Scientists have created a battery that charges from moisture

Scientists have developed a new type of tiny hydrogen battery powered by the breakdown of atmospheric moisture. In the future, this technology Help speed up device charging, extend service life and reduce transmission loss.

In modern gadgets and computing, there are billions of transistors that control an electrical signal, all powered by a single battery. This configuration works well, but when transferring charge from the battery to many components, some of the energy is lost, so there is opportunities for improvement. Researchers at the Massachusetts Institute of Technology suggest connecting each transistor to its own battery to improve the efficiency of the entire system..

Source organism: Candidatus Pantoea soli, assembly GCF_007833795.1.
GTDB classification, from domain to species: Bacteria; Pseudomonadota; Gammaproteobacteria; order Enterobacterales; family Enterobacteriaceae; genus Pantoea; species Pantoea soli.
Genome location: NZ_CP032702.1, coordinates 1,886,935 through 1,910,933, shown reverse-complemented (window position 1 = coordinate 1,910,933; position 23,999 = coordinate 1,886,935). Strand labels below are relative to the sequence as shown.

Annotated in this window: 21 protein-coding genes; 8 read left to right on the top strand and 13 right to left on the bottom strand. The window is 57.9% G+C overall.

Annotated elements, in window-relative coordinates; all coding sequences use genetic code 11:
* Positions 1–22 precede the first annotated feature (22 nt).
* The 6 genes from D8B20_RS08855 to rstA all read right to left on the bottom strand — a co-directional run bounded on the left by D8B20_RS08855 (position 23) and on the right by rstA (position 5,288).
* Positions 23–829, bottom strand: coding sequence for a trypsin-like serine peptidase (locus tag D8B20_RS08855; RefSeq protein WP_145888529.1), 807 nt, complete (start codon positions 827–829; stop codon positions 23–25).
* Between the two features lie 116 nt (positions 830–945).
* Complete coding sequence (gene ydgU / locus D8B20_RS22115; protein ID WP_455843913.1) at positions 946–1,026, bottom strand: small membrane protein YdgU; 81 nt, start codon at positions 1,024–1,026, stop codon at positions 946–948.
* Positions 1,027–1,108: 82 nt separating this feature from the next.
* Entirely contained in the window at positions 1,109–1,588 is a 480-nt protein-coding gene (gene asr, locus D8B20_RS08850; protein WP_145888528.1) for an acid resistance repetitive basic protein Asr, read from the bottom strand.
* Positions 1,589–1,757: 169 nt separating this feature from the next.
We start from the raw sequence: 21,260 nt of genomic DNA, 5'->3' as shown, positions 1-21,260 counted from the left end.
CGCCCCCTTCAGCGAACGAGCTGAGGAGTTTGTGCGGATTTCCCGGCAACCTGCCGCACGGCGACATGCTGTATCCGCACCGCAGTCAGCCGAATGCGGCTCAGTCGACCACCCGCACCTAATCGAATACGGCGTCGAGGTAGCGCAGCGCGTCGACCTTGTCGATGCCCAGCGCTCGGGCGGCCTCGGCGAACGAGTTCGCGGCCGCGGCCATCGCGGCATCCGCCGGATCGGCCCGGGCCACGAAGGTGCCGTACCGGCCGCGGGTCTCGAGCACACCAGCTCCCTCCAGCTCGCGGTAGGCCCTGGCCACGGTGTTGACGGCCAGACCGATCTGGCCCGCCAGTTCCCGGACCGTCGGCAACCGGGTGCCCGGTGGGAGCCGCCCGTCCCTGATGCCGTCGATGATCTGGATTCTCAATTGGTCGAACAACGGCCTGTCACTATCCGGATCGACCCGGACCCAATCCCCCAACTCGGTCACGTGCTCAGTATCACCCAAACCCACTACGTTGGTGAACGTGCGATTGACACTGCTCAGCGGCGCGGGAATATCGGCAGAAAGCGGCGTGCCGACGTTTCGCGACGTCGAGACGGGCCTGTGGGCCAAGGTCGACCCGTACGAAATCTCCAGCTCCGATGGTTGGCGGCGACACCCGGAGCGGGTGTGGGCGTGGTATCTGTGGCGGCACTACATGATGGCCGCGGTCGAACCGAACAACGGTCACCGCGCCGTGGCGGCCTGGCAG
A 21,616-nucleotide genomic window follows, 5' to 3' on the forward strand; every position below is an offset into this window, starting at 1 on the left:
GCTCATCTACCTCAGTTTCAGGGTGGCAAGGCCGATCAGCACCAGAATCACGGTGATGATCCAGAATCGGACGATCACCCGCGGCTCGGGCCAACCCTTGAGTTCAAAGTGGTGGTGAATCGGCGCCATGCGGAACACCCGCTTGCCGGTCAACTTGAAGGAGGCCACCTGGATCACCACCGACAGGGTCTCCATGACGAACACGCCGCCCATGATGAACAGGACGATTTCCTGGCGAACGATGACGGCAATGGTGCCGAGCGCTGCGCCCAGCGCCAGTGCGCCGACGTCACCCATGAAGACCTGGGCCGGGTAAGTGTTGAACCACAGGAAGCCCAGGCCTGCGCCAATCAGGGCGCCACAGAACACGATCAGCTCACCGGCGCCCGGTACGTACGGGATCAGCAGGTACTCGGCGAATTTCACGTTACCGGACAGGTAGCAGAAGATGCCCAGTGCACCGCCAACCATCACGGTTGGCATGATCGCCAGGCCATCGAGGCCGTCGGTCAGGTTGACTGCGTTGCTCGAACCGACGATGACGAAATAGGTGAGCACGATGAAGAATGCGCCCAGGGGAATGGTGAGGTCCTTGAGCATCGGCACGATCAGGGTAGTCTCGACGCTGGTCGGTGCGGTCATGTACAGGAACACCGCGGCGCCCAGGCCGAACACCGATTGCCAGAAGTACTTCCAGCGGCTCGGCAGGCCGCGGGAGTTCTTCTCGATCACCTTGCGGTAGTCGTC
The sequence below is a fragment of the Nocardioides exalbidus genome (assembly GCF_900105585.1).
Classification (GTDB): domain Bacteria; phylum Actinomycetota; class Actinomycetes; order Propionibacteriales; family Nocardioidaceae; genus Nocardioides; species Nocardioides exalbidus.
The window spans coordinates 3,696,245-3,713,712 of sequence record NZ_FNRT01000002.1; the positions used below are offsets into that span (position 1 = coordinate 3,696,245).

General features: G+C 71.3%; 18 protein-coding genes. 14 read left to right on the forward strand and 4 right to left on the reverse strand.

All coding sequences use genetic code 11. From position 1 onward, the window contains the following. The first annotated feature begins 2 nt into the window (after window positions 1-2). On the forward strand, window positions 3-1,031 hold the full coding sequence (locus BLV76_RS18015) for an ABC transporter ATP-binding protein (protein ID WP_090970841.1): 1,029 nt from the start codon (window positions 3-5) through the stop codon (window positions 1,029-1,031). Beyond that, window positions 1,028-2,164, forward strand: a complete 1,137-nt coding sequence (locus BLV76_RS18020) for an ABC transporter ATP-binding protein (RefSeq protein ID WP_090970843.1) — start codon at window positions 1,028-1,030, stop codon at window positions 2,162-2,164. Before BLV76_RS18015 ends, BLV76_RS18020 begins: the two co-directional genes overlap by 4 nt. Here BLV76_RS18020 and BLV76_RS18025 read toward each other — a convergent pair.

They developed a nano-sized battery that interacts with water molecules in the surrounding air. When moisture comes into contact with the reactive outer metal part of the battery, it separates into H2 and O. Released hydrogen is trapped inside the device, where it is stored until use. The battery is charged in this state..

In order to release energy, the reaction proceeds in the opposite direction. Hydrogen molecules move back through the reactive metal section, where they combine with free oxygen.

Scientists have created a battery that charges from moisture

At the moment, researchers have created batteries 50 nm thick and have shown that they can be scaled from centimeters to nanometers, as well as given non-standard shapes. This feature allows them to be attached directly to transistors or tiny sensors on flexible substrates..

The invented hydrogen batteries also demonstrated good energy density, which on a per unit volume basis surpasses many batteries in use today..

Scientists have also recently improved the technology for electrolysis of seawater..

text: Ilya Bauer, photo: MIT

Scientists have created a battery that charges from moisture

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